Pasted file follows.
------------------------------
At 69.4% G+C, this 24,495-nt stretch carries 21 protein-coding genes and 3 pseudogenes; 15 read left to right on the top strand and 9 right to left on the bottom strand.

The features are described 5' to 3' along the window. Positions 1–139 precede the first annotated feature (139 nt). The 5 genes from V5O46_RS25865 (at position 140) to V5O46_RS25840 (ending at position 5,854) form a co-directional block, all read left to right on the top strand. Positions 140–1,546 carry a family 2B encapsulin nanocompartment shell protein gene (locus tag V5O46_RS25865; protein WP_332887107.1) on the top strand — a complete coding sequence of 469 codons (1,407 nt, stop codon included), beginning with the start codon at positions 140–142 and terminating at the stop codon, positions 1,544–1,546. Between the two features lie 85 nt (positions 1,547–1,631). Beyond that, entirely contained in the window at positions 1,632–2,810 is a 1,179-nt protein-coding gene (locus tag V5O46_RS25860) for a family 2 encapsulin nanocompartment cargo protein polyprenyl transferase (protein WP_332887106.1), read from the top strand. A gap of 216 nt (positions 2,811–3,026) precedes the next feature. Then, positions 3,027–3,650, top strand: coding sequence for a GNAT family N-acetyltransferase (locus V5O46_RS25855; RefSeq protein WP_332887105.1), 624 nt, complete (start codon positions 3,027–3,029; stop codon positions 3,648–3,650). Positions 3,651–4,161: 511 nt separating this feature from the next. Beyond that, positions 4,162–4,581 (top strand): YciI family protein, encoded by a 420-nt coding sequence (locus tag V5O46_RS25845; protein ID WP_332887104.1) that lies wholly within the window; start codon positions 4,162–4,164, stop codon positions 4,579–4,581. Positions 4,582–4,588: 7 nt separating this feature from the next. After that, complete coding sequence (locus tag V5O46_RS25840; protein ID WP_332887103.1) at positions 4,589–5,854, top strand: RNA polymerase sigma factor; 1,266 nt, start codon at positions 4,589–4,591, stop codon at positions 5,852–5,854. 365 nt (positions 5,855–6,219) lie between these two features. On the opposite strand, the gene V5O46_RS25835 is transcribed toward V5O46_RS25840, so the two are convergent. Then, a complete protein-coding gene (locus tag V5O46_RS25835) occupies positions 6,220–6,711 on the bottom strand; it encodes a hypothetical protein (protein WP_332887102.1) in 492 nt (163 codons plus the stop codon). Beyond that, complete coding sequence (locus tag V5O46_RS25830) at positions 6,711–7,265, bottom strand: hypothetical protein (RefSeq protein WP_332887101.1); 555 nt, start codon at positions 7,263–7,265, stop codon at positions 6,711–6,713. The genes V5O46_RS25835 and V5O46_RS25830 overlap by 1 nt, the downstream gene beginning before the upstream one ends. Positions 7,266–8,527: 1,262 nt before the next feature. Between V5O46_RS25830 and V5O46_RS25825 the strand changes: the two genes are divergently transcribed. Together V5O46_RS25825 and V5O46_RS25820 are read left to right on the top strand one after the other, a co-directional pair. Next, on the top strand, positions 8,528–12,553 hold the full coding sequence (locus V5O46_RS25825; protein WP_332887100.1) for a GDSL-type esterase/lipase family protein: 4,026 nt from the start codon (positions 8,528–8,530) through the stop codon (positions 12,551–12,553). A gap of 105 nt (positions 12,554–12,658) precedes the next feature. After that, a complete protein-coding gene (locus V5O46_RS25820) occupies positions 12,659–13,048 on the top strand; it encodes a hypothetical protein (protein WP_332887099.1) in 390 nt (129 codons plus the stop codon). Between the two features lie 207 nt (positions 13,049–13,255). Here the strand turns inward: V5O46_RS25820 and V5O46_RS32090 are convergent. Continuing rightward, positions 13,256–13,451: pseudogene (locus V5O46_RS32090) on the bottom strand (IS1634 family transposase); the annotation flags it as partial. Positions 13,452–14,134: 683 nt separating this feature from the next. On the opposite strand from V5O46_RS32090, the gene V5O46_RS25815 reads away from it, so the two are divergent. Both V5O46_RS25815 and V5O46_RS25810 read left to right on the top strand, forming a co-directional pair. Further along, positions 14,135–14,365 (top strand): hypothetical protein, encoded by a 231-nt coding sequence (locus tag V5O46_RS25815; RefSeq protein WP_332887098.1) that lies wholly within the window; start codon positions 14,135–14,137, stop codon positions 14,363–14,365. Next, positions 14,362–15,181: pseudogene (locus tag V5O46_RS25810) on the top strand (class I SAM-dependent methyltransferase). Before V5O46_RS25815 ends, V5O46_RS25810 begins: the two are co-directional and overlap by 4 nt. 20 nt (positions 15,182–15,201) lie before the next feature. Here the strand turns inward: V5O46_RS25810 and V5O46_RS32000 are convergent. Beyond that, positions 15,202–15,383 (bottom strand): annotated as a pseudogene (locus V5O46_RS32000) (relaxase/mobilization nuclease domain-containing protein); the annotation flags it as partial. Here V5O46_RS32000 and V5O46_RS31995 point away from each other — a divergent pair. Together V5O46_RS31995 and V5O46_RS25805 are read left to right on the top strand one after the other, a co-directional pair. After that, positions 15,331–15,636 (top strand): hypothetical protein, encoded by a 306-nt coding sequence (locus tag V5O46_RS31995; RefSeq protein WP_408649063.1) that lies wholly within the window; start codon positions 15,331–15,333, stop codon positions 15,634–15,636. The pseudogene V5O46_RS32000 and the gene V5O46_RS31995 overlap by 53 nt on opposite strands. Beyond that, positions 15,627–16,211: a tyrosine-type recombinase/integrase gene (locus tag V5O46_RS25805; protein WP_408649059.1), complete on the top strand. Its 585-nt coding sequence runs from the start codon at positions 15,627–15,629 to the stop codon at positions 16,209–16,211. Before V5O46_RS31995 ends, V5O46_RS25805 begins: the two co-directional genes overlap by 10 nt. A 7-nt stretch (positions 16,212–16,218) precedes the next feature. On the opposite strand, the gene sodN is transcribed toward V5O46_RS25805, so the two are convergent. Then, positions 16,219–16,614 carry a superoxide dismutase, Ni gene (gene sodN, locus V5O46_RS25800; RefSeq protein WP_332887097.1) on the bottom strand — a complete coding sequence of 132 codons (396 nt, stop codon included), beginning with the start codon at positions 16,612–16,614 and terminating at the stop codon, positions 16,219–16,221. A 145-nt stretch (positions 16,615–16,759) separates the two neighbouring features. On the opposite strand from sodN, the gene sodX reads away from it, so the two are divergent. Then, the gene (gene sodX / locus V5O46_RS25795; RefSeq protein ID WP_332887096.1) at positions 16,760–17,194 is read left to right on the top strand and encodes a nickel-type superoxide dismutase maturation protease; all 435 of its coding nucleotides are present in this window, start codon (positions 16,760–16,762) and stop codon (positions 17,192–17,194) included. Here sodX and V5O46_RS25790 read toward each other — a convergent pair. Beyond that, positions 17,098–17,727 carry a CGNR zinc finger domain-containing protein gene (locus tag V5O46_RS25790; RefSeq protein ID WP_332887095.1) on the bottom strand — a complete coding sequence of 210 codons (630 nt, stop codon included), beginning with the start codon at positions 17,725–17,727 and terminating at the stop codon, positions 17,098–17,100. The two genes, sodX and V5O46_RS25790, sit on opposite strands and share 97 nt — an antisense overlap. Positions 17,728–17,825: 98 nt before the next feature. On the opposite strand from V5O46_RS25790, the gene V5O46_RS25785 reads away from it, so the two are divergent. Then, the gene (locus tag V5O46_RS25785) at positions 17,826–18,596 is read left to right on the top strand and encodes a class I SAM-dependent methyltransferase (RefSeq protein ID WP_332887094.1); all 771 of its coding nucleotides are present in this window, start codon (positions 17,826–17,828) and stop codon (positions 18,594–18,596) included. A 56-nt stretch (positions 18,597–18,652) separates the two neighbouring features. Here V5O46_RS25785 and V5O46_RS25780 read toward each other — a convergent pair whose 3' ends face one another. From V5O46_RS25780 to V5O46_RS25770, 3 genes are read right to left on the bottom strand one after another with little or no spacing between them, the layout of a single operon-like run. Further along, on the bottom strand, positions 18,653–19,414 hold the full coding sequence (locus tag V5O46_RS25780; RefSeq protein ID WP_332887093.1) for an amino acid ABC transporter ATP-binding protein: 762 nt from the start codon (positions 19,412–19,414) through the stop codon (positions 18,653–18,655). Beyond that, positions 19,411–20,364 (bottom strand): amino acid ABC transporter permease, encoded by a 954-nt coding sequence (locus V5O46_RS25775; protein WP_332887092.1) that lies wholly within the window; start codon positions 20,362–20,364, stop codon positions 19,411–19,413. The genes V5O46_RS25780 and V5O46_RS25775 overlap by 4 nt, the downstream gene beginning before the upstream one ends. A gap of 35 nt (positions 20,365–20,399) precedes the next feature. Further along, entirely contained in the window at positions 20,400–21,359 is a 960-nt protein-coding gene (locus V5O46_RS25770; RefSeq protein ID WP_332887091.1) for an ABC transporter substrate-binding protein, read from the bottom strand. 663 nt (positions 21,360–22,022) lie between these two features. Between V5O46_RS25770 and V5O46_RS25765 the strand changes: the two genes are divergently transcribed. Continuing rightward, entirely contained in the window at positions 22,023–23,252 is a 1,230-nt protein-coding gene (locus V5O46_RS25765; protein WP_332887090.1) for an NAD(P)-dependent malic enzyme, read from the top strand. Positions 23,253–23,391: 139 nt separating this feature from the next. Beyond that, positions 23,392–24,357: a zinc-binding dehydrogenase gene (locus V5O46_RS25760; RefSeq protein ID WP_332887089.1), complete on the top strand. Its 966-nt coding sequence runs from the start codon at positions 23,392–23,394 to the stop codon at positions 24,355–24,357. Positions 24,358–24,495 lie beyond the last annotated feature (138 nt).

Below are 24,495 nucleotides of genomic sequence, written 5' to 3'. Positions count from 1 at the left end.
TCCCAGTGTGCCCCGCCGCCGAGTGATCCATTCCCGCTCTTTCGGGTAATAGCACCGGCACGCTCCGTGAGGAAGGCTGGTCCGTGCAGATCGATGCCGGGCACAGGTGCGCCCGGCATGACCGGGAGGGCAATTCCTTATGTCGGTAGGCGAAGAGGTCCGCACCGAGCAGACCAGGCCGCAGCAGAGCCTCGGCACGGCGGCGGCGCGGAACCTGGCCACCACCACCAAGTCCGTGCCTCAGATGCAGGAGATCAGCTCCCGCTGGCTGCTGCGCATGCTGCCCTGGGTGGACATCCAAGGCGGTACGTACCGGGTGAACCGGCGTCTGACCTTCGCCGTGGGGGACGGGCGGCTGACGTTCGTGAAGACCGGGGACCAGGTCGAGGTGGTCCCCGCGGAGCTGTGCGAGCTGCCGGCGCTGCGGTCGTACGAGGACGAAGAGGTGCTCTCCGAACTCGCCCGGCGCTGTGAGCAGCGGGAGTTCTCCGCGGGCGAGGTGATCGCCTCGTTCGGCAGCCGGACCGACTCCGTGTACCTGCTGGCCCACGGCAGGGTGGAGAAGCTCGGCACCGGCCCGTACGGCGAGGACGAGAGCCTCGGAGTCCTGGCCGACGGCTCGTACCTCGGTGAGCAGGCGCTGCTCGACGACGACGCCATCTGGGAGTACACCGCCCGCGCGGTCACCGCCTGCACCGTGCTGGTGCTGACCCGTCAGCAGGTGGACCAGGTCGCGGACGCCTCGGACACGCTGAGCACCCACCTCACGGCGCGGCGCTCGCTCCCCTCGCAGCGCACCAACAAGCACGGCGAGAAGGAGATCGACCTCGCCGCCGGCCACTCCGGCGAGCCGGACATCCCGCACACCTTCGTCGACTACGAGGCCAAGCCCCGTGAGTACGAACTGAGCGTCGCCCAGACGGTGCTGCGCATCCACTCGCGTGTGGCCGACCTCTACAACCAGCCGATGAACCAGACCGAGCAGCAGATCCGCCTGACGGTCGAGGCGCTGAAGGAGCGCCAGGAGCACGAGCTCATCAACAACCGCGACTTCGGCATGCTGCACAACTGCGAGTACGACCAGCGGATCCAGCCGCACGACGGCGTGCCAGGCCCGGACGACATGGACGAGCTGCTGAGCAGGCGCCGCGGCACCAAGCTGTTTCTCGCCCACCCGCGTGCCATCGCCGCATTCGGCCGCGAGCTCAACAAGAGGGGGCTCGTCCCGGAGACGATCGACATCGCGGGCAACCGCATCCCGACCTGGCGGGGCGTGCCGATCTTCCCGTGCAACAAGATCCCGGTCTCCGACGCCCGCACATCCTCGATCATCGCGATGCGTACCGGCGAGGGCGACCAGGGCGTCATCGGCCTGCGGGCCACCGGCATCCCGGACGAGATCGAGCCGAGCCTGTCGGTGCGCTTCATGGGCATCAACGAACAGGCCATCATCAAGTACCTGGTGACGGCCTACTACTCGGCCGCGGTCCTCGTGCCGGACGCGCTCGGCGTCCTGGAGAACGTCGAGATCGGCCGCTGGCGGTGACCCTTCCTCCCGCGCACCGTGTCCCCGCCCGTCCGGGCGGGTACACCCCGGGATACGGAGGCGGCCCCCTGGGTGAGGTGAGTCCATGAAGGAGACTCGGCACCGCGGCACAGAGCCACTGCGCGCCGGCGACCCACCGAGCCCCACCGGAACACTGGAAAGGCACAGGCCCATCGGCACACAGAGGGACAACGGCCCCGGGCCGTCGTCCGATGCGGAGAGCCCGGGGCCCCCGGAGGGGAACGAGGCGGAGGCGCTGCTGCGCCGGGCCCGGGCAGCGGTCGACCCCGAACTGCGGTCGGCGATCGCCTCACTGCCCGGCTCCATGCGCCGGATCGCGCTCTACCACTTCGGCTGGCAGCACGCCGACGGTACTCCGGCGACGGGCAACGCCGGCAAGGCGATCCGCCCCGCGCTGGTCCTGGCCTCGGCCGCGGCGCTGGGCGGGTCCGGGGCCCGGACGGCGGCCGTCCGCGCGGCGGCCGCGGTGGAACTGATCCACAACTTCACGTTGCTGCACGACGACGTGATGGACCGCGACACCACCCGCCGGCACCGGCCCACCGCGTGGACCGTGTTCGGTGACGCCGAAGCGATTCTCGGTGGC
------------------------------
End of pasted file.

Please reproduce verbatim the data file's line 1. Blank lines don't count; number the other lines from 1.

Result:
At 69.4% G+C, this 24,495-nt stretch carries 21 protein-coding genes and 3 pseudogenes; 15 read left to right on the top strand and 9 right to left on the bottom strand.